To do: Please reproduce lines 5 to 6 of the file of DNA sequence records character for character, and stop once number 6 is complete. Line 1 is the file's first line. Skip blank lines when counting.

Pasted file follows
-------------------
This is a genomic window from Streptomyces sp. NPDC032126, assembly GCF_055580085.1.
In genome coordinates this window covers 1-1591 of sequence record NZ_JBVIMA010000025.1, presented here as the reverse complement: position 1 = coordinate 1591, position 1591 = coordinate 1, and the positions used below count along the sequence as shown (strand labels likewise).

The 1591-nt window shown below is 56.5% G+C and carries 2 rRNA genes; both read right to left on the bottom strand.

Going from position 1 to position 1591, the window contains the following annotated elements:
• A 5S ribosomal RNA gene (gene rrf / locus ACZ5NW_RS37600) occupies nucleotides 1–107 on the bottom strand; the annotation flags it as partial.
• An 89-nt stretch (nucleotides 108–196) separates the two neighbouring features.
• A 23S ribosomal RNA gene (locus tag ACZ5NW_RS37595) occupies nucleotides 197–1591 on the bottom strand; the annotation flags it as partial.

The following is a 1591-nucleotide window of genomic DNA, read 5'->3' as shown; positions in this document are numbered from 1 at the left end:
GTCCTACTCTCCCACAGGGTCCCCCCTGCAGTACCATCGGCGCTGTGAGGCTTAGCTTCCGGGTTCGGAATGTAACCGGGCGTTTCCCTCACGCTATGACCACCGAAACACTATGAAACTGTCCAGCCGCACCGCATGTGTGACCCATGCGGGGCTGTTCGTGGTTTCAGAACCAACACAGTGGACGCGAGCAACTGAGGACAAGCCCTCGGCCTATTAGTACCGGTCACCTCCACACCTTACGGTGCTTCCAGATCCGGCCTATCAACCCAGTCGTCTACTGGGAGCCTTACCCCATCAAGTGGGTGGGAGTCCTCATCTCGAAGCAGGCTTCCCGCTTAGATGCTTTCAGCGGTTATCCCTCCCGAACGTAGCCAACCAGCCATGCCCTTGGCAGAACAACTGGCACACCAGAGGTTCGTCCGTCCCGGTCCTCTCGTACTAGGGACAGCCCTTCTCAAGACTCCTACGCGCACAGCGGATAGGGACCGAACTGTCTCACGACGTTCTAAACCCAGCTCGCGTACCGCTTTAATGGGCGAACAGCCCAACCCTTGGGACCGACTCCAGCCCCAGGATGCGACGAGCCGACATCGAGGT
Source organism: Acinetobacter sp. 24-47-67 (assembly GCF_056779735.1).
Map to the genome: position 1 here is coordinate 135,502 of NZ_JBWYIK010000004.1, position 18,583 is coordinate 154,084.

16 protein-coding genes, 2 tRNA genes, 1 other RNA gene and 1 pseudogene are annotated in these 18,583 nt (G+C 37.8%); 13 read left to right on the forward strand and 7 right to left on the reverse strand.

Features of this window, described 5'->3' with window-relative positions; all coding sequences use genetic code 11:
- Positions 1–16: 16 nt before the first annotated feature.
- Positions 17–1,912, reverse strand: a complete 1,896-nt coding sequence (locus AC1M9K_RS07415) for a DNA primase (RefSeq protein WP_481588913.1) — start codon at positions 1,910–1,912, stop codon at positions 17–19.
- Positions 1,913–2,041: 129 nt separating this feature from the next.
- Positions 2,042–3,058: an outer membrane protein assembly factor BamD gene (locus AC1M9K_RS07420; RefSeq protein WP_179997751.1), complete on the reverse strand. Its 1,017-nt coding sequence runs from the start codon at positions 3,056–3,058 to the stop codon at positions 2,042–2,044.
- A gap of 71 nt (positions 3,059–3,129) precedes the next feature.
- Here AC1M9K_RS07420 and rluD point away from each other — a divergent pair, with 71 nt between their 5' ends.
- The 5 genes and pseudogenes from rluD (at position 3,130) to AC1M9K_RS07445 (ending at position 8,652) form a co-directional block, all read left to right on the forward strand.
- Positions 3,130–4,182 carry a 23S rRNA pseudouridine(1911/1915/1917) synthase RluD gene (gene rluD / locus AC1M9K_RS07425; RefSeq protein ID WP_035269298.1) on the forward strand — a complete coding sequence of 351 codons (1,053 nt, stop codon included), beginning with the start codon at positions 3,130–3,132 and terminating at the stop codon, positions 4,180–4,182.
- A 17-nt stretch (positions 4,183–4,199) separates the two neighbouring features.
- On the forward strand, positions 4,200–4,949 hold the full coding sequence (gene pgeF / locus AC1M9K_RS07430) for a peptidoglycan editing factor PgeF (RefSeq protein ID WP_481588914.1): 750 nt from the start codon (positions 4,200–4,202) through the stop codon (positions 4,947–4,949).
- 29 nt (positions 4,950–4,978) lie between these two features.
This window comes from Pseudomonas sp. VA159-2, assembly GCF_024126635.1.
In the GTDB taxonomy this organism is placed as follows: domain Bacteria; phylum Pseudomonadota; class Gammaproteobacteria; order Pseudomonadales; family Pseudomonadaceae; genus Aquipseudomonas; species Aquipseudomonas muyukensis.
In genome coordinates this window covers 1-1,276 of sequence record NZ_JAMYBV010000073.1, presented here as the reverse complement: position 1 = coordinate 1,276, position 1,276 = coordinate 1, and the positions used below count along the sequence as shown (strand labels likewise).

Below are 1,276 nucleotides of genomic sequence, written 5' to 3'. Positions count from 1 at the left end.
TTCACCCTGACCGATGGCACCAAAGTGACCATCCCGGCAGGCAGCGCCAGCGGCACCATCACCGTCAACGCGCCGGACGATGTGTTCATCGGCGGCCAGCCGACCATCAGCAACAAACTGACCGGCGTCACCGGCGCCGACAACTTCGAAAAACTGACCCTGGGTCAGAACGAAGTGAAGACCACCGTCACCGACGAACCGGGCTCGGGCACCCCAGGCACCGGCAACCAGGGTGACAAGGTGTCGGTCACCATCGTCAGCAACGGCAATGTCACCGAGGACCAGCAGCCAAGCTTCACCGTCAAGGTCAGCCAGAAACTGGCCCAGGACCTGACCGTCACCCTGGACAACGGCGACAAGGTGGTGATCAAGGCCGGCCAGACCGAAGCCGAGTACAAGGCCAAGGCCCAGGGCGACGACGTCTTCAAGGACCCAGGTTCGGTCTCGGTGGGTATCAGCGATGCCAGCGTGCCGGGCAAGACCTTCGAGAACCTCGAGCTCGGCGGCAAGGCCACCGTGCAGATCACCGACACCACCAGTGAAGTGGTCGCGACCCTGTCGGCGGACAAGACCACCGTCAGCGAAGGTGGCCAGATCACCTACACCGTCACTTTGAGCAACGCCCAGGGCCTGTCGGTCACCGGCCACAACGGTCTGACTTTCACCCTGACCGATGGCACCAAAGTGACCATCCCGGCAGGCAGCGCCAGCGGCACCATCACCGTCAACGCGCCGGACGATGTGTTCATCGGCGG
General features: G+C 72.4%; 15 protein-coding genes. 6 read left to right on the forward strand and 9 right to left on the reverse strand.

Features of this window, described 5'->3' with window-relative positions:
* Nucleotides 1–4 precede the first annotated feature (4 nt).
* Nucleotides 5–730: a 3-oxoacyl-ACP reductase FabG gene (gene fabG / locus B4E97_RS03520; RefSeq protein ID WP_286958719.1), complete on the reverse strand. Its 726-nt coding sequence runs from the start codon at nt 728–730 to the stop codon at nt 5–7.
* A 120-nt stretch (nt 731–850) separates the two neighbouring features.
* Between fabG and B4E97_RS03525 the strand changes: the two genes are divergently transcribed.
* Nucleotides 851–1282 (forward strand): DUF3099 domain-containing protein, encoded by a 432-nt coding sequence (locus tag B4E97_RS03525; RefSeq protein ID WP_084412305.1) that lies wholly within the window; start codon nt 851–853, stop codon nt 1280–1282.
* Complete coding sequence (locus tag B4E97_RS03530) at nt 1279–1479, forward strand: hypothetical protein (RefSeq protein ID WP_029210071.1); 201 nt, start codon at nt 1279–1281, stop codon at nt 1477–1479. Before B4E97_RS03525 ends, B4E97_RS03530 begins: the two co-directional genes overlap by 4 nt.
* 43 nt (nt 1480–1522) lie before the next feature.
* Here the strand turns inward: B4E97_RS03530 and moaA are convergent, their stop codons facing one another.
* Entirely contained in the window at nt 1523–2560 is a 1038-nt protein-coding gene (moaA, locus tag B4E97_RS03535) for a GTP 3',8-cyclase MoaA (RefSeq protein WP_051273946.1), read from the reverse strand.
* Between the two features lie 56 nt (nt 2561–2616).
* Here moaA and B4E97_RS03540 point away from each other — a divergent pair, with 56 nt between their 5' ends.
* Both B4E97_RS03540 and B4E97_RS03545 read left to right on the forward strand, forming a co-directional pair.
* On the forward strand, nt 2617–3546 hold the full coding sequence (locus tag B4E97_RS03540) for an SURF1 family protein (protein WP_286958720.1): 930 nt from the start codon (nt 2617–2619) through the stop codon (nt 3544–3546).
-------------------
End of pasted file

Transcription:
• A 5S ribosomal RNA gene (gene rrf / locus ACZ5NW_RS37600) occupies nucleotides 1–107 on the bottom strand; the annotation flags it as partial.
• An 89-nt stretch (nucleotides 108–196) separates the two neighbouring features.